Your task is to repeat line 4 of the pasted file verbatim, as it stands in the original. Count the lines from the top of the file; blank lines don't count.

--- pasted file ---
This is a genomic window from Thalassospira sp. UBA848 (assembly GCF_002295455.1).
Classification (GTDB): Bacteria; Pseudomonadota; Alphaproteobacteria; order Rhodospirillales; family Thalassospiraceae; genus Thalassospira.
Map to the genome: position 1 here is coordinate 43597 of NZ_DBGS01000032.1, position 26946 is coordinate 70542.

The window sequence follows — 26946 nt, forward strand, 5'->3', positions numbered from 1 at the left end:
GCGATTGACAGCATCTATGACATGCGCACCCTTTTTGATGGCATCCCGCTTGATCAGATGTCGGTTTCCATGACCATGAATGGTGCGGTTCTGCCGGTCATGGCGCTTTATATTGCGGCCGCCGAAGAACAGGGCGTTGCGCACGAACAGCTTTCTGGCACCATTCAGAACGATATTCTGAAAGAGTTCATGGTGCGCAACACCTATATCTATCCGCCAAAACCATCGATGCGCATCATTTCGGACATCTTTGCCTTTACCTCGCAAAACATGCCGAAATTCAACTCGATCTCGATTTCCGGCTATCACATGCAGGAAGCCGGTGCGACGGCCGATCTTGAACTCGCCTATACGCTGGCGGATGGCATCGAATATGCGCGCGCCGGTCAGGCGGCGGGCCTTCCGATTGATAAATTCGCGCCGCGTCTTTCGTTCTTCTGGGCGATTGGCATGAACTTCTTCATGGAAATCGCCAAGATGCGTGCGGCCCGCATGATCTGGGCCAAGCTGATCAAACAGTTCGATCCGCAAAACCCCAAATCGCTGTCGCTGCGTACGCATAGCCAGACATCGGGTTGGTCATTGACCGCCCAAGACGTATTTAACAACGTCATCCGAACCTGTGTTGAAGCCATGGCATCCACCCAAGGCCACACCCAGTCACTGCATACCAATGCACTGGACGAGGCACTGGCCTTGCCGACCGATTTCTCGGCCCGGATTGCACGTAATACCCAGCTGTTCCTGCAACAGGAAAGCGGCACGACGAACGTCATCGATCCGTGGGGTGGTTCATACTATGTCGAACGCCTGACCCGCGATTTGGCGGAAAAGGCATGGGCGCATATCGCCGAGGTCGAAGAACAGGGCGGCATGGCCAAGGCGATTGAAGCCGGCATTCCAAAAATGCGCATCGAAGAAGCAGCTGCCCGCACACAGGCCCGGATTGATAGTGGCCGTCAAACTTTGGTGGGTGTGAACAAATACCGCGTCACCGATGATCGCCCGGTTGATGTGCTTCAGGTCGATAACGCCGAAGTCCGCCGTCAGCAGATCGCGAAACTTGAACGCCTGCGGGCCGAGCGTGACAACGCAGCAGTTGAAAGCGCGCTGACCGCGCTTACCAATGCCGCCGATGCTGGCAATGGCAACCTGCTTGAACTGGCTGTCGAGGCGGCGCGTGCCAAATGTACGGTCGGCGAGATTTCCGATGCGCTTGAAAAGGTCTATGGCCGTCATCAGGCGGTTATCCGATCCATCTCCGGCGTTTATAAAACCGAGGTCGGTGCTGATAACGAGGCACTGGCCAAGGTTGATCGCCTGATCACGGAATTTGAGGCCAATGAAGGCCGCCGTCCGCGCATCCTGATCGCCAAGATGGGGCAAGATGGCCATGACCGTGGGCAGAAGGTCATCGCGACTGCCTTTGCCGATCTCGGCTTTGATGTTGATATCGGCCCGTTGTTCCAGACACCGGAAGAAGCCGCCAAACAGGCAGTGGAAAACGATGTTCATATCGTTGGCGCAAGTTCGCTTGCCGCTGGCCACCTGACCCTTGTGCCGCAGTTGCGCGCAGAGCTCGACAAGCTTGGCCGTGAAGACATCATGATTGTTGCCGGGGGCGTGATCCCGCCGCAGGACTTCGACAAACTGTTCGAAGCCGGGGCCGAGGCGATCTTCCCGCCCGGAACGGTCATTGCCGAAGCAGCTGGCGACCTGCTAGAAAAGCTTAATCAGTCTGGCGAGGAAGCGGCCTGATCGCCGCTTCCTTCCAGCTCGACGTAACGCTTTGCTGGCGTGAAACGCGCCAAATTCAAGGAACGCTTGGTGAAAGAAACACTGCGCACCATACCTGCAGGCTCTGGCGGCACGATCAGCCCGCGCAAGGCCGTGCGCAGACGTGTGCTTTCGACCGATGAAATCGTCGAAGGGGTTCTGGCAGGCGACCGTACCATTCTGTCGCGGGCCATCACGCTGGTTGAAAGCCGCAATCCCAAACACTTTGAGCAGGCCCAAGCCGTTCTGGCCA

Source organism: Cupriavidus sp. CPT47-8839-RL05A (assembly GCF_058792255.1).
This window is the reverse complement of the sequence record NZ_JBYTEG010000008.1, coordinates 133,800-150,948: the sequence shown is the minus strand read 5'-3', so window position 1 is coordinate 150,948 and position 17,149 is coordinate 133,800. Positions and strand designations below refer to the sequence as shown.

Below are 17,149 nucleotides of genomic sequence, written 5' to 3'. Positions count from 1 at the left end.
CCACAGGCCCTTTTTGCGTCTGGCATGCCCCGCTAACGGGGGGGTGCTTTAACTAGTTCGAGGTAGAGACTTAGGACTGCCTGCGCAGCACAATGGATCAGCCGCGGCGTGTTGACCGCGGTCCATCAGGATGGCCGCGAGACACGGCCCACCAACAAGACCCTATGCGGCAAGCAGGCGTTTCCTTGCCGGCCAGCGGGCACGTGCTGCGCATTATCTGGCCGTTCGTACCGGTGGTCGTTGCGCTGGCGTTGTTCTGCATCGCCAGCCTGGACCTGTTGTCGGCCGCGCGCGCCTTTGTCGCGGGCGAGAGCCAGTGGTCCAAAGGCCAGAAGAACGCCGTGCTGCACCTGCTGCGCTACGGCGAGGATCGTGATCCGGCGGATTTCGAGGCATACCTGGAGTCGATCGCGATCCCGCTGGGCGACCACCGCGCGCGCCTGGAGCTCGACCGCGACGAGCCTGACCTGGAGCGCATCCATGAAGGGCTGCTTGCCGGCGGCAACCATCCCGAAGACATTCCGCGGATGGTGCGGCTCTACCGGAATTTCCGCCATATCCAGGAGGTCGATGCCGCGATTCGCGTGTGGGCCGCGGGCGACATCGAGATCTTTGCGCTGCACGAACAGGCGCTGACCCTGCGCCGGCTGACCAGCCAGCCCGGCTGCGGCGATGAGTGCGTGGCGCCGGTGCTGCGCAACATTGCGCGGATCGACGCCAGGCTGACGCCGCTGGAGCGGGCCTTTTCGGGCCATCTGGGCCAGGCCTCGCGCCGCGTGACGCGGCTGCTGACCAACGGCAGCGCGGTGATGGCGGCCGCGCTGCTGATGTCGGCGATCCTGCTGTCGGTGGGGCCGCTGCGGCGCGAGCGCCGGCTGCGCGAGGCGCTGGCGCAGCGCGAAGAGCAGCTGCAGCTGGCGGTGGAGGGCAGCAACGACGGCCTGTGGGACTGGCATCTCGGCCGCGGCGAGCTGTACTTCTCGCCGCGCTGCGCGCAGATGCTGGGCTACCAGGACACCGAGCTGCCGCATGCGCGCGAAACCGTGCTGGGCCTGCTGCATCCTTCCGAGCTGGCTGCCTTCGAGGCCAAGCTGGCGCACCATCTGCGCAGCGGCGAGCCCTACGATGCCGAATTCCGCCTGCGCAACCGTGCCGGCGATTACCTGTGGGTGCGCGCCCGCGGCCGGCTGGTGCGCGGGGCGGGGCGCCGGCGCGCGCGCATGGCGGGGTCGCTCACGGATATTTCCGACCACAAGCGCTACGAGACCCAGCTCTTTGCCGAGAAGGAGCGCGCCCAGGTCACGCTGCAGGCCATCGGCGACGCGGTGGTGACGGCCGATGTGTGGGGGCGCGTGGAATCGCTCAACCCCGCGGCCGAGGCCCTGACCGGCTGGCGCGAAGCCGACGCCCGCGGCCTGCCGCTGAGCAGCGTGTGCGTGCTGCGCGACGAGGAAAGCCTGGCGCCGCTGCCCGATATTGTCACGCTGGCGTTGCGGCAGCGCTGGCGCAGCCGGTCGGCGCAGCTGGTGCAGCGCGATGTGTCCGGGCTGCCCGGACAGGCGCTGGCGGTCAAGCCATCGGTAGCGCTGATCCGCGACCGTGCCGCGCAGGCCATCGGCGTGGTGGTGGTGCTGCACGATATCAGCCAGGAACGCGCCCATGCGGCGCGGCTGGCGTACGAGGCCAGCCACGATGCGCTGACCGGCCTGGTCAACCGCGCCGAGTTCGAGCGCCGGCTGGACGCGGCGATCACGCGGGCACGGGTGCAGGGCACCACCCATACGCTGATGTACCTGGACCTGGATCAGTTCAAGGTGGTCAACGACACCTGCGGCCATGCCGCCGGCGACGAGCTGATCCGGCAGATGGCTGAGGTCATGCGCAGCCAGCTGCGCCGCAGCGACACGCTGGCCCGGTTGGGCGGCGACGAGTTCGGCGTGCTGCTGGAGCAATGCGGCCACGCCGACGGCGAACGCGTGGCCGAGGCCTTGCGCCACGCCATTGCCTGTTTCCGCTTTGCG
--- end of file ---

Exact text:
The window sequence follows — 26946 nt, forward strand, 5'->3', positions numbered from 1 at the left end: